Hoopster wears his heart on his shoes
NBA rookie Deni Avdija, who plays for the Washington Wizards, wrote “yizkor” (meaning “remember”) on his sneakers before playing in a game last week that coincided with Yom HaShoah, or Holocaust Remembrance Day. The Wizards even tweeted a video of announcer Justin Kutcher explaining the significance of the traditional phrase as Avdija (an Israel-born, 6-foot-9 forward of Serbian heritage) entered the game, explaining that it was a “somber day.” The clip was posted to the Hebrew-language Twitter account the team has started in order to cater to Avdija’s enthusiastic Israeli fans.
דני אבדיה הגיע הערב לאולם בשחור ורשם על הנעליים "יזכור" pic.twitter.com/jOYmKPBaVW
— Washington Wizards 🇮🇱 (@washwizardsil) April 7, 2021
Stars assemble for this year’s Oscars
The Oscars are planning an “ensemble cast” to present this year’s awards on April 25. On the list are a number of previous years’ winners and nominees, including Joaquin Phoenix and Harrison Ford. The event will be produced by a committee of Hollywood veterans, including Stacey Sher, a star producer who has worked on films as diverse as “Reality Bites” and “Django Unchained.” But even with all these details, no one really knows what the ceremony will really be like — it’s set to be held in multiple locations, including Union Station in Los Angeles.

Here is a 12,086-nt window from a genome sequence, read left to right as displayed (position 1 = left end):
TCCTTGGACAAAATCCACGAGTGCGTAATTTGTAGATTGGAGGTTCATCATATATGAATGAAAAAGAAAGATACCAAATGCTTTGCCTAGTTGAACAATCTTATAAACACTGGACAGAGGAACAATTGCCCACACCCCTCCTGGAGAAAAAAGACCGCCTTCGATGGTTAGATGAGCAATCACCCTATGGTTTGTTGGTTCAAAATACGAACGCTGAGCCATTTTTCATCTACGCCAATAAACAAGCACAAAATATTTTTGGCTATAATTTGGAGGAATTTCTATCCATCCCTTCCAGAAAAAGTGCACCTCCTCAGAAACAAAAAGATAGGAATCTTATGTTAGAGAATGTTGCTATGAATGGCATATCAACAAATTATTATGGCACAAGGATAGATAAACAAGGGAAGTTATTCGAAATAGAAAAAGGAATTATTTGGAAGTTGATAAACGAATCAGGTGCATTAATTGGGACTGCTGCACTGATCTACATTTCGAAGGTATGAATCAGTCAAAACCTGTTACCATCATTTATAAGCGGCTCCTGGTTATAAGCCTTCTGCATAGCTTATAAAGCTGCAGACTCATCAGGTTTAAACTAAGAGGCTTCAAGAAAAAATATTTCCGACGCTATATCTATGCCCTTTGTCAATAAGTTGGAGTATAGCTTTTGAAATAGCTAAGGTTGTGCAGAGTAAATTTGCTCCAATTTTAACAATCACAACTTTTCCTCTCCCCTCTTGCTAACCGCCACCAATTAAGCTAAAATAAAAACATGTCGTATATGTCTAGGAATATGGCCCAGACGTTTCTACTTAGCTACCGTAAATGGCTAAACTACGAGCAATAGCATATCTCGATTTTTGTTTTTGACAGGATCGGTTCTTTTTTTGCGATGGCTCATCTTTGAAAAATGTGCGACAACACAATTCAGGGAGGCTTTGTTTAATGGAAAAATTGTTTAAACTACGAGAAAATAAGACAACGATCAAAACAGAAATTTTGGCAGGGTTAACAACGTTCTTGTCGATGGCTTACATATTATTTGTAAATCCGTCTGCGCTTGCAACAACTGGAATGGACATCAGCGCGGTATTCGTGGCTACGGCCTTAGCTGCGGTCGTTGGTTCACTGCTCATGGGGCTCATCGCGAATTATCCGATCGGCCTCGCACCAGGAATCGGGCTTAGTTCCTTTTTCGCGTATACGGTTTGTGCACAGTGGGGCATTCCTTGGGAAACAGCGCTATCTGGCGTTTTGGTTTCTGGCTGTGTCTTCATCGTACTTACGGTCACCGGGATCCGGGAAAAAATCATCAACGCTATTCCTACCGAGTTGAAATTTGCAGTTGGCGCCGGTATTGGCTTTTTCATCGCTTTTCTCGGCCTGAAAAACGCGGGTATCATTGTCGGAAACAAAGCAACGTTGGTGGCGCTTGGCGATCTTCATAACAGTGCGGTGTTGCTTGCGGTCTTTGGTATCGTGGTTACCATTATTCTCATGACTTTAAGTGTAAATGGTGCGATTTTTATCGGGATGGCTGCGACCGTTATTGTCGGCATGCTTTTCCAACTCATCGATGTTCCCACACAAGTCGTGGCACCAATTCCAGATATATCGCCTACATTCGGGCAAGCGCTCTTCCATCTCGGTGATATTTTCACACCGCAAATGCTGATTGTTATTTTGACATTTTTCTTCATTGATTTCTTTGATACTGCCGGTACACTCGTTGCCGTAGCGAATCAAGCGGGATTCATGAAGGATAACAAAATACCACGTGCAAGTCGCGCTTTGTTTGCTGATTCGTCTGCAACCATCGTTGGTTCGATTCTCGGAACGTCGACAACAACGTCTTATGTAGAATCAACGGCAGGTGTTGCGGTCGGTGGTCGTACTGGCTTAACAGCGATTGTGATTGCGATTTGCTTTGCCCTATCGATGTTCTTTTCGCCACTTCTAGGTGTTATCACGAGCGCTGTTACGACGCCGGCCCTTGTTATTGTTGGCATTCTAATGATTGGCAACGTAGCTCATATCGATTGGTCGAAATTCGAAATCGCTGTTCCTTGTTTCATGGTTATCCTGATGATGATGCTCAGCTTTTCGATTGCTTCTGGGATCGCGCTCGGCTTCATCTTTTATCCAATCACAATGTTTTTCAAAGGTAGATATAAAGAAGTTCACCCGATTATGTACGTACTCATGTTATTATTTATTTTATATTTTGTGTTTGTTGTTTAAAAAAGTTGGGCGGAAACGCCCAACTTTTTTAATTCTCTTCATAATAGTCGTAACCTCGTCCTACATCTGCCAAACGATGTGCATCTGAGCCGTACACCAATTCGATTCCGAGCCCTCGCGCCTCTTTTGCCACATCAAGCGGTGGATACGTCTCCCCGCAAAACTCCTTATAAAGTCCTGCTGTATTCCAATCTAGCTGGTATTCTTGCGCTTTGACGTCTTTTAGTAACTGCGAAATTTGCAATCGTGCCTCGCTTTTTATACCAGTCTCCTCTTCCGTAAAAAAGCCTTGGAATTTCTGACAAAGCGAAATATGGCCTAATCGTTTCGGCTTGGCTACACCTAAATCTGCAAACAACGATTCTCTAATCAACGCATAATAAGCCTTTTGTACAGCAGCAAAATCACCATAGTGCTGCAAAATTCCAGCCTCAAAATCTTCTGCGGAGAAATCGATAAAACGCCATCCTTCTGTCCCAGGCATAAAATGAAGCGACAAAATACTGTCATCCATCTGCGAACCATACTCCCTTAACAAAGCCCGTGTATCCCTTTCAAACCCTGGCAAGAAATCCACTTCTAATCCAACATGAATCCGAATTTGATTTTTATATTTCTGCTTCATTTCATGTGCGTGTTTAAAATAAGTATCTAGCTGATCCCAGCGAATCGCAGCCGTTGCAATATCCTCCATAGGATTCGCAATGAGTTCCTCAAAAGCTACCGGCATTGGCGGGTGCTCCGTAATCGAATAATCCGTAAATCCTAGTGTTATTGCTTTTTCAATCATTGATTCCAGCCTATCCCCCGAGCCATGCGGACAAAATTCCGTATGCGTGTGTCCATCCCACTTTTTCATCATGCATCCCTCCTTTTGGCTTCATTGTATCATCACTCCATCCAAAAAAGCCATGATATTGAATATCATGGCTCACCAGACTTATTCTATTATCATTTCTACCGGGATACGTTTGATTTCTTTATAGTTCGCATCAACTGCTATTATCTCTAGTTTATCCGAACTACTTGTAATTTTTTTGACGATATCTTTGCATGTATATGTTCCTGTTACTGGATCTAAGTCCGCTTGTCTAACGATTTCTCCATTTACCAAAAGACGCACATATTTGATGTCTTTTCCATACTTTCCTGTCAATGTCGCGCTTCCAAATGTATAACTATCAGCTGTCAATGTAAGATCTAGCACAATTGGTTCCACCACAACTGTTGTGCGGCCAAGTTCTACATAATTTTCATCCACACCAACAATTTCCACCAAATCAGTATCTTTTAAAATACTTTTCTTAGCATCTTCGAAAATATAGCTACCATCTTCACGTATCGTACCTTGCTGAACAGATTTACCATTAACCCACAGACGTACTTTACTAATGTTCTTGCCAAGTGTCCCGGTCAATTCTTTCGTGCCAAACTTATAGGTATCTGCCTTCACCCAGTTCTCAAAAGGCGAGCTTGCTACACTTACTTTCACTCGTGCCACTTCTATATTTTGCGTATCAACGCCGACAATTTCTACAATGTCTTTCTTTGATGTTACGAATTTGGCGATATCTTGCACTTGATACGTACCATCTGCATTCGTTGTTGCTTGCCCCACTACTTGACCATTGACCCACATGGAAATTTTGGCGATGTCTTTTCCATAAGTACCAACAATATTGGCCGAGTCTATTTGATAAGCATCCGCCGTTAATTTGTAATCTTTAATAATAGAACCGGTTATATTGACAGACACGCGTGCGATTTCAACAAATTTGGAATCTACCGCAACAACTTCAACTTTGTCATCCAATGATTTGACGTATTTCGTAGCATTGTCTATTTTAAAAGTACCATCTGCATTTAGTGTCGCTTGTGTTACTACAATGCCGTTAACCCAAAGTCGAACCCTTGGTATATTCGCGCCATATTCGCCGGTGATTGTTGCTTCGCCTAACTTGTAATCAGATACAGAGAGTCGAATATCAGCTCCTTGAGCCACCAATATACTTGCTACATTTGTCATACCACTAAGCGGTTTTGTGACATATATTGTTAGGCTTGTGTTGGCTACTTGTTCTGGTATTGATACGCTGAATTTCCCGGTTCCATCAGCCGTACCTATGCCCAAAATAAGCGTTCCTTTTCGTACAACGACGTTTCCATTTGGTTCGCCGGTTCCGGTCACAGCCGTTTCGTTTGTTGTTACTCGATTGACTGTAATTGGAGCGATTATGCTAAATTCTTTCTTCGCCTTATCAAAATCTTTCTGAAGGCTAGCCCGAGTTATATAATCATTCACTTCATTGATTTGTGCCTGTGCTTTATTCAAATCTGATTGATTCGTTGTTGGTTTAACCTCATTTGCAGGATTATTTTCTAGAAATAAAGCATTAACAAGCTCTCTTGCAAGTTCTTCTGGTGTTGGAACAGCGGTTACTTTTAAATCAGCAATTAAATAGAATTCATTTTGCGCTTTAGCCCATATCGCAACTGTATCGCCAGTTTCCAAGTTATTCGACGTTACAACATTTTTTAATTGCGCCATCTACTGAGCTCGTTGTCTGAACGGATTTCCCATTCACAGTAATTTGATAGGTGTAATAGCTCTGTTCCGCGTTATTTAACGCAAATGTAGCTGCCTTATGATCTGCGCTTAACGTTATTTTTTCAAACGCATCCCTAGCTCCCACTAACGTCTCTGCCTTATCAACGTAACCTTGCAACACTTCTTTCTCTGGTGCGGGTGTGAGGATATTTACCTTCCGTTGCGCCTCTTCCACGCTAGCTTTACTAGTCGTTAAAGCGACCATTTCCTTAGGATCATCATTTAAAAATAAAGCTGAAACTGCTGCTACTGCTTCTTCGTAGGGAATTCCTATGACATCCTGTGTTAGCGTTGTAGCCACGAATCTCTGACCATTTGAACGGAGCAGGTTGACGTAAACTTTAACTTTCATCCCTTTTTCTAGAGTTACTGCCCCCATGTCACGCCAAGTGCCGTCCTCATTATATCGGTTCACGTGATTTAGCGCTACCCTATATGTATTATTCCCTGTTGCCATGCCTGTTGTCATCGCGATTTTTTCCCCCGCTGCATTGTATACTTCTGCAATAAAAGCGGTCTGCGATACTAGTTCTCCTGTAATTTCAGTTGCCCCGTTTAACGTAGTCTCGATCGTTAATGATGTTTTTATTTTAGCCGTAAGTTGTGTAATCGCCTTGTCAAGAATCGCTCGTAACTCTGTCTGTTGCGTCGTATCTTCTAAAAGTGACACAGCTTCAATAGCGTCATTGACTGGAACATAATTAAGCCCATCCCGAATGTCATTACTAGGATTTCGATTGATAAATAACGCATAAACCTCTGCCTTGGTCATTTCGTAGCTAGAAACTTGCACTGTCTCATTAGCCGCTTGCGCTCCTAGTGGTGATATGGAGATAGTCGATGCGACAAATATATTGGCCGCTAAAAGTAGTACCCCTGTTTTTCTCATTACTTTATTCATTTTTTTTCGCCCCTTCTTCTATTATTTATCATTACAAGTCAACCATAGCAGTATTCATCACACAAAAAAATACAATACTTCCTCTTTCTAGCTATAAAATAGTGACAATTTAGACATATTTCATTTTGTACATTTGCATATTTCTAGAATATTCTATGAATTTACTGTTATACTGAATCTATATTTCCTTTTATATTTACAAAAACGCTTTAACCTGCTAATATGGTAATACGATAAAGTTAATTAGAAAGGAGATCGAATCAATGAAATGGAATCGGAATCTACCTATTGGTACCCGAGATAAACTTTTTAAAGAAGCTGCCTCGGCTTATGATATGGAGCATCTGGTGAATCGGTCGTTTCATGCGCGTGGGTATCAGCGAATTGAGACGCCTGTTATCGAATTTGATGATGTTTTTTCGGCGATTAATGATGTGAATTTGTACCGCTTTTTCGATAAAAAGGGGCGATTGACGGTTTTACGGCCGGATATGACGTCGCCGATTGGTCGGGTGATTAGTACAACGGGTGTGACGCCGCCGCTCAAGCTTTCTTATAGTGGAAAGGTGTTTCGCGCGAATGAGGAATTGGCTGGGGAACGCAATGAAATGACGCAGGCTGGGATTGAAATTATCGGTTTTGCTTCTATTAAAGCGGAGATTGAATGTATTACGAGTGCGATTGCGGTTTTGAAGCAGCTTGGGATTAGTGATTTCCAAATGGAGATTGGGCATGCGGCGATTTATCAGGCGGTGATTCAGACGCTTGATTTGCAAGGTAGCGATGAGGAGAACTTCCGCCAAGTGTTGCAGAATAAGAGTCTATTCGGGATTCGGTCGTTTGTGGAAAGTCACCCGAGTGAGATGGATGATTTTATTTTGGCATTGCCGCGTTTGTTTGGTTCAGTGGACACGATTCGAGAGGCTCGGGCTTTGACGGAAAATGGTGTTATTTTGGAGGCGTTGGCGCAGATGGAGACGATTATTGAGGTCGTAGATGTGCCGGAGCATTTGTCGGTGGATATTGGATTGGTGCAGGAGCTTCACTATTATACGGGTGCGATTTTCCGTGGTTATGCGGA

Sephardic history hits the small screen
The trailer is out for your next binge watch. Yes Studios, the Tel Aviv–based producer and distributor behind “Fauda” and “Shtisel,” has branched out into costume drama with its new show “The Beauty Queen of Jerusalem,” the story of a Sephardic family. Judging from the first look, it’s not light fare, set as it is against the backdrop of the Ottoman Empire and Israel’s War of Independence. It stars Michael Aloni (Akiva in “Shtisel”), Itzik Cohen (Capt. Gabi Ayub in “Fauda”) and newcomer Swell Ariel Or, among others. It will be a multilingual show, with characters speaking in Hebrew, English, Arabic and Ladino.
Actor really wants to apologize
Hank Azaria is sorry. The prolific screen and voice actor is known for his many roles on “The Simpsons,” including Indian American shopkeeper Apu, a part Azaria voiced with a thick, fake accent. He stepped away from the role in 2020 after he realized the negative impact it was having on people, including a boy at his son’s school who brought it home to him personally. He has tried to make amends. “I really do apologize,” Azaria said in an interview with the podcast “Armchair Expert.” “It’s important. I apologize for my part in creating that and participating in that. Part of me feels like I need to go to every single Indian person in this country and personally apologize.”
Skydiving journalist is very old
He may not have been a celebrity before, but Walter Bingham, 97, has just been crowned “oldest living journalist” by the Guinness Book of World Records. The accolade is just another feather in Bingham’s cap, as he’s already the holder of the title “oldest radio talk show host (living).” Born in 1924 in Germany, he fled to the United Kingdom, where he lived until 2004, when he moved to Israel. He celebrated his 95th birthday by skydiving and plans to do it again if he lives to 100, he said.